Relatives With Roots

11 January 2012

Relatives With Roots: A Story About Métis Women’s Connection to the Land
by Leah Marie Dorion
translated by Rita Flamand
Published by The Gabriel Dumont Institute
Review by Jessica Bickford

Leah Dorion has given her all to Relatives With Roots, being the writer, illustrator, and also lending her voice to the English audio narration. Rita Flamand, a Métis elder, provides Michif-Cree translations and narrates the Michif audio track which is fascinating to listen to, as I have rarely heard the Métis language spoken.

This is a lovely story about a Grandmother and her Granddaughter leaving their bush camp to go out and pick medicine, all while learning about Métis traditions. It focuses on the harmony that exists in Métis tradition between people and the earth, specifically how respect must be given to our “relatives with roots”. It includes a couple of little stories about Wisakechak (the Cree trickster) that help to further the ancestral teachings that this book is based on.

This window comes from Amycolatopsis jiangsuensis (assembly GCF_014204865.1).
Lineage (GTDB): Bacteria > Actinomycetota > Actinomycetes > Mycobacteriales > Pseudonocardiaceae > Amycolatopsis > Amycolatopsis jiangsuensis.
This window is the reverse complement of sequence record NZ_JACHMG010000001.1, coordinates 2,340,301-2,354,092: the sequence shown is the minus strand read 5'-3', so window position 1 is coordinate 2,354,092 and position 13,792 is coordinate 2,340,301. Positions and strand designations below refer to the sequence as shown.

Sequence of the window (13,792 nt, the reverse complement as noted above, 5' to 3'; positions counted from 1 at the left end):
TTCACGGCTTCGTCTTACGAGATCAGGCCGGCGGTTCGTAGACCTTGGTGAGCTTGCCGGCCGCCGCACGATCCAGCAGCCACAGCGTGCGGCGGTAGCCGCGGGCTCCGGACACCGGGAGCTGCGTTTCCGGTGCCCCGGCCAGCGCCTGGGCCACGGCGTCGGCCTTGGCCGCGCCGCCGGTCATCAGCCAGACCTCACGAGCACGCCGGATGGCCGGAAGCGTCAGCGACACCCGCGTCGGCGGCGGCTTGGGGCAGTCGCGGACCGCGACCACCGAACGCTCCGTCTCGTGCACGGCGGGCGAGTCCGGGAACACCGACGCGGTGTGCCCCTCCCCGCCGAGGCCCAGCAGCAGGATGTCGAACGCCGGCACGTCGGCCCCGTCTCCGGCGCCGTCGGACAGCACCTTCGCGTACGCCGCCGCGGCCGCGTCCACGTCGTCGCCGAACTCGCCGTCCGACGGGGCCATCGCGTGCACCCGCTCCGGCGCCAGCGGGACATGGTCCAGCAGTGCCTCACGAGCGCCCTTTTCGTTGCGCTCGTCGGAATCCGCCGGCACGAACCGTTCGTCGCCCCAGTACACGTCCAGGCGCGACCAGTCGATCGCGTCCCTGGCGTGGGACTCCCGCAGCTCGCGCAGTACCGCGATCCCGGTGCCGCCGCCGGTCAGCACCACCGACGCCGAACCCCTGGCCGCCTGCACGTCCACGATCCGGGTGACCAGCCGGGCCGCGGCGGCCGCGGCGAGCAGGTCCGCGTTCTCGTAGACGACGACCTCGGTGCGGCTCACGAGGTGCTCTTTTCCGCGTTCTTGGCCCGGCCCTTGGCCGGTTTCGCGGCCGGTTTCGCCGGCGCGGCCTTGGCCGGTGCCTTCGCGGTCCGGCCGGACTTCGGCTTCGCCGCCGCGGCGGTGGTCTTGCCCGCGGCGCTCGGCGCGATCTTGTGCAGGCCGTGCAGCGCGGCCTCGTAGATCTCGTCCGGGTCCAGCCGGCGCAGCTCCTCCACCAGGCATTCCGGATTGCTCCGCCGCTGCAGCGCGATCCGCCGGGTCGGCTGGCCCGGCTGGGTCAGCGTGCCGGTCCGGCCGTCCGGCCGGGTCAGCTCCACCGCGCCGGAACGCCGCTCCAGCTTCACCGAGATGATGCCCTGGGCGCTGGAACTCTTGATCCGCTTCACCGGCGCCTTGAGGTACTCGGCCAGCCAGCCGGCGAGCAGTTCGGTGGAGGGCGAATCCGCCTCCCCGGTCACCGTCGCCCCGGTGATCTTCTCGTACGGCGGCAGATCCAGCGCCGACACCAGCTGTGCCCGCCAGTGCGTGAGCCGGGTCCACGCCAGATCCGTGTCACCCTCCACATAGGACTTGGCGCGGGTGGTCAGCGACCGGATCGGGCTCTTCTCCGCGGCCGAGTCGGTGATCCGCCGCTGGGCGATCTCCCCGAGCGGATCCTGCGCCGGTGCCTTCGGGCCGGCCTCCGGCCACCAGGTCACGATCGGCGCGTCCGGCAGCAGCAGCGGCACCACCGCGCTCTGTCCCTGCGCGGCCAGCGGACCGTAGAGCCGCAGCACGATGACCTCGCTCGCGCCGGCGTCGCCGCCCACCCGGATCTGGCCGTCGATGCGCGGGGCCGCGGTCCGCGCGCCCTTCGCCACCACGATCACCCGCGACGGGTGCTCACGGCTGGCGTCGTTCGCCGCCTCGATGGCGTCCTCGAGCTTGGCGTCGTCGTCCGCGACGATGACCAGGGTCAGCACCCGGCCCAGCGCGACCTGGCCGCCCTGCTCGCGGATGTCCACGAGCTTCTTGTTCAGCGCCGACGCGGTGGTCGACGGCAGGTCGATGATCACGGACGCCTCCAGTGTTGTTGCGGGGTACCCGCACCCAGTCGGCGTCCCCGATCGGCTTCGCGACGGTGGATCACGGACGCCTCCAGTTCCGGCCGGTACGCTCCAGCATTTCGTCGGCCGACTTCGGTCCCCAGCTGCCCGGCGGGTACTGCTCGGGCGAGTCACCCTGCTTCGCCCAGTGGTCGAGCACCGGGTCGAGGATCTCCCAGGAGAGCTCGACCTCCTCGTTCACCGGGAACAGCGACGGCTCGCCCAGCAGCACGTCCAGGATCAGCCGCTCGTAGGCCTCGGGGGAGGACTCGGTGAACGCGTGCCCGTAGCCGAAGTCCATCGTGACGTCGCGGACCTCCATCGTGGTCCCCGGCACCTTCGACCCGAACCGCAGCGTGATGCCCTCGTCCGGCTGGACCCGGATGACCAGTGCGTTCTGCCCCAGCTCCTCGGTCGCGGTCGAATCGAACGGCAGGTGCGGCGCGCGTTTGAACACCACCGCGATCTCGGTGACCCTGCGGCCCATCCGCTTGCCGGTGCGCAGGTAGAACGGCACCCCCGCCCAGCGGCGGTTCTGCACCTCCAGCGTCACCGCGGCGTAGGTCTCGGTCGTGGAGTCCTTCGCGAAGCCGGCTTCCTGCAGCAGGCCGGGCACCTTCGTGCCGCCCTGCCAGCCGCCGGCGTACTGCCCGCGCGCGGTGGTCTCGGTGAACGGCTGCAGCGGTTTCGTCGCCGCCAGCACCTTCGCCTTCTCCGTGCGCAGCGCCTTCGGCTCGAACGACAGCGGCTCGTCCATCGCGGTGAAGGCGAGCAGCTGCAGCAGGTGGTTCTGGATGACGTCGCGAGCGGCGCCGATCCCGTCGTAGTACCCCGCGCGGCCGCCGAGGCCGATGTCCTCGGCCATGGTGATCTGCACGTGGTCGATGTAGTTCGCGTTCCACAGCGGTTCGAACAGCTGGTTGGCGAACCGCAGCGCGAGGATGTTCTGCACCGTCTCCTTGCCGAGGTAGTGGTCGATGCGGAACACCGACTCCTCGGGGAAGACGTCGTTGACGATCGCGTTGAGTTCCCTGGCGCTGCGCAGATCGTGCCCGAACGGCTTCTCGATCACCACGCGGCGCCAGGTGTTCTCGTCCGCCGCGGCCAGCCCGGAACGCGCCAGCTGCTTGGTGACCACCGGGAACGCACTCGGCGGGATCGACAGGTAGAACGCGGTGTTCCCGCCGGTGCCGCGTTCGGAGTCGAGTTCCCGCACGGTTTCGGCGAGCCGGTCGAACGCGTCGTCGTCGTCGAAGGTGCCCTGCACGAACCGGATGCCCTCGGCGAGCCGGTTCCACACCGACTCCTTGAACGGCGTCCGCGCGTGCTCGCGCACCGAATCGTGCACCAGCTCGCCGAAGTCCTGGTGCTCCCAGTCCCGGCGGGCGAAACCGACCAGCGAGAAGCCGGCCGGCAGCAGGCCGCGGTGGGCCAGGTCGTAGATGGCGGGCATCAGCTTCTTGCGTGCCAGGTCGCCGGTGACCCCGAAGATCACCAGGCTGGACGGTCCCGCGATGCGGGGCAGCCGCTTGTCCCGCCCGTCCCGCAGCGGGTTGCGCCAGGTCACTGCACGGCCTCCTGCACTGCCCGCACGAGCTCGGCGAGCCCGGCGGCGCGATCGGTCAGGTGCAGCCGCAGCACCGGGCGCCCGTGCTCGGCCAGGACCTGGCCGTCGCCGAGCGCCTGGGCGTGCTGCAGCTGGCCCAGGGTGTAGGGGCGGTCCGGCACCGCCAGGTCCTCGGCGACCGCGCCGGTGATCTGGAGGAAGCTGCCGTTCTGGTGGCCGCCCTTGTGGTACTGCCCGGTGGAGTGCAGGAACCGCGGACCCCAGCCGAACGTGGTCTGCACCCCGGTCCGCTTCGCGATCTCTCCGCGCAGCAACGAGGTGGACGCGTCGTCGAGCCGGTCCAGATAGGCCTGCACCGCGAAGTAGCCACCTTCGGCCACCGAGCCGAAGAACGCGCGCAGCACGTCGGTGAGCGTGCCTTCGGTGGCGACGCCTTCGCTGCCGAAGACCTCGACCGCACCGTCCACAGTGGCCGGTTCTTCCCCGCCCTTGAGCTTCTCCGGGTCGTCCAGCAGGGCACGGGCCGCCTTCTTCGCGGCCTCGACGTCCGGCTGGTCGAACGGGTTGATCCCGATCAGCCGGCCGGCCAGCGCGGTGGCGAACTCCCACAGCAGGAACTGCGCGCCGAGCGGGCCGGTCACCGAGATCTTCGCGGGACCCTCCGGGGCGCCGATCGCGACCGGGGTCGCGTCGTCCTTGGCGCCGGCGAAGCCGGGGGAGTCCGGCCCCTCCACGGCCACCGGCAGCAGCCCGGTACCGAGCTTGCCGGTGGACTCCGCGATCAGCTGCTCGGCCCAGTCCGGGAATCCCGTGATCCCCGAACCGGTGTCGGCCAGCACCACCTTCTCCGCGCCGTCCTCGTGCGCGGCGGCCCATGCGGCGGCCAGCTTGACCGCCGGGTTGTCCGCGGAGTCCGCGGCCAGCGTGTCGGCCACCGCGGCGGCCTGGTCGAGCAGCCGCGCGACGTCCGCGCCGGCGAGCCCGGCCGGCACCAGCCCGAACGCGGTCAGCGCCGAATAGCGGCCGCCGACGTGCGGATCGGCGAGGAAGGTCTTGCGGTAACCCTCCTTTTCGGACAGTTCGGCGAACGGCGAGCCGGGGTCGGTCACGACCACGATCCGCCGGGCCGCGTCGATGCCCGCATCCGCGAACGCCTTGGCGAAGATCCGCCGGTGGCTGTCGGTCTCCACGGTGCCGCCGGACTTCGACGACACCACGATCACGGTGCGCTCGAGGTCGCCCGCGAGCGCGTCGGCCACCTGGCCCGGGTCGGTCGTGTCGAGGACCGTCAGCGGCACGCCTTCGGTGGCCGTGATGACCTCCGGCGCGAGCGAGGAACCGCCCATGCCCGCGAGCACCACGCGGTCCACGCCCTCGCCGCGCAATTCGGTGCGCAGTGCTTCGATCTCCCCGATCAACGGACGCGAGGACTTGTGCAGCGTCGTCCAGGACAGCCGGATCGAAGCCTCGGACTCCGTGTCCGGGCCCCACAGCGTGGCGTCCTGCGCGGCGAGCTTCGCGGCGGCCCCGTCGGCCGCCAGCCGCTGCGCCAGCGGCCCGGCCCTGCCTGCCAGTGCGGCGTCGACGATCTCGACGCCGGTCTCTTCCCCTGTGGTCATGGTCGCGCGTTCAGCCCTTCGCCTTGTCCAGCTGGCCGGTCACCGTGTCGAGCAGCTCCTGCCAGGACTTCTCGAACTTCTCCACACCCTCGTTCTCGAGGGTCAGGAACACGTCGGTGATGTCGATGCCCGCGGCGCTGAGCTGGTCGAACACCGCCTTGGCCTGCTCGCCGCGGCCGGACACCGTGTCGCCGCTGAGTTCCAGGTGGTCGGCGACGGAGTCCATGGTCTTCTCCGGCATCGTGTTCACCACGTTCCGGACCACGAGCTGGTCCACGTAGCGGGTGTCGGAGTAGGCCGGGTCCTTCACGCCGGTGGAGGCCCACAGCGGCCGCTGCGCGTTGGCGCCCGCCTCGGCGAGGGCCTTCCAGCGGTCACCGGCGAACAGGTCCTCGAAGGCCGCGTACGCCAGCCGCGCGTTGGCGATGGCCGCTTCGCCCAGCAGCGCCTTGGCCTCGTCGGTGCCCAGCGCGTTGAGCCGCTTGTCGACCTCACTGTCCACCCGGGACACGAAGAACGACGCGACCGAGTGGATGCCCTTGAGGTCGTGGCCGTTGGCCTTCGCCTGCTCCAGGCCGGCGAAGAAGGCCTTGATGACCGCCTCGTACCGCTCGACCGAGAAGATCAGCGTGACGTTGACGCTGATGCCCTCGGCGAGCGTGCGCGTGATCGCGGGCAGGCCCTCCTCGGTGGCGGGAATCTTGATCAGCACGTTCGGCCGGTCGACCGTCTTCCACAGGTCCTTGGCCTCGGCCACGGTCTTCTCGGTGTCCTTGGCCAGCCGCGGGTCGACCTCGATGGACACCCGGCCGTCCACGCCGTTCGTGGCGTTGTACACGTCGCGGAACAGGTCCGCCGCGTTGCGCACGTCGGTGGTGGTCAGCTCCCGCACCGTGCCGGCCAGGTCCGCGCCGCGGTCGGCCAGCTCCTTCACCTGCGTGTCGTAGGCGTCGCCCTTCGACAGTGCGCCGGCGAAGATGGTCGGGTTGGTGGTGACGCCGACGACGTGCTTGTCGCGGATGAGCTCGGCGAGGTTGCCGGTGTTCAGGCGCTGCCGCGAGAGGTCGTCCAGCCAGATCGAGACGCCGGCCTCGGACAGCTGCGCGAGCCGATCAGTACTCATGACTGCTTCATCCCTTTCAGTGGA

The story of Relatives With Roots is both educational and endearing, but for me, the best part was the illustrations. This is the most beautiful picture book I have ever seen. Dorion’s paintings are alive with colour, authenticity, and a timeless simplicity that will delight children and amaze adults. Every page has a gorgeous painting, some depicting the events of the story, others showing traditional Métis motifs such as the infinity symbol which represents the everlasting nature of the Métis people and their traditions, and others are pretty patterns that create a background for the text.

Anyone can appreciate this book, not just those of Métis heritage. It is a bright, enchanting book with a heartfelt story about tradition and family, with some of the best paintings you will ever find outside of a gallery.


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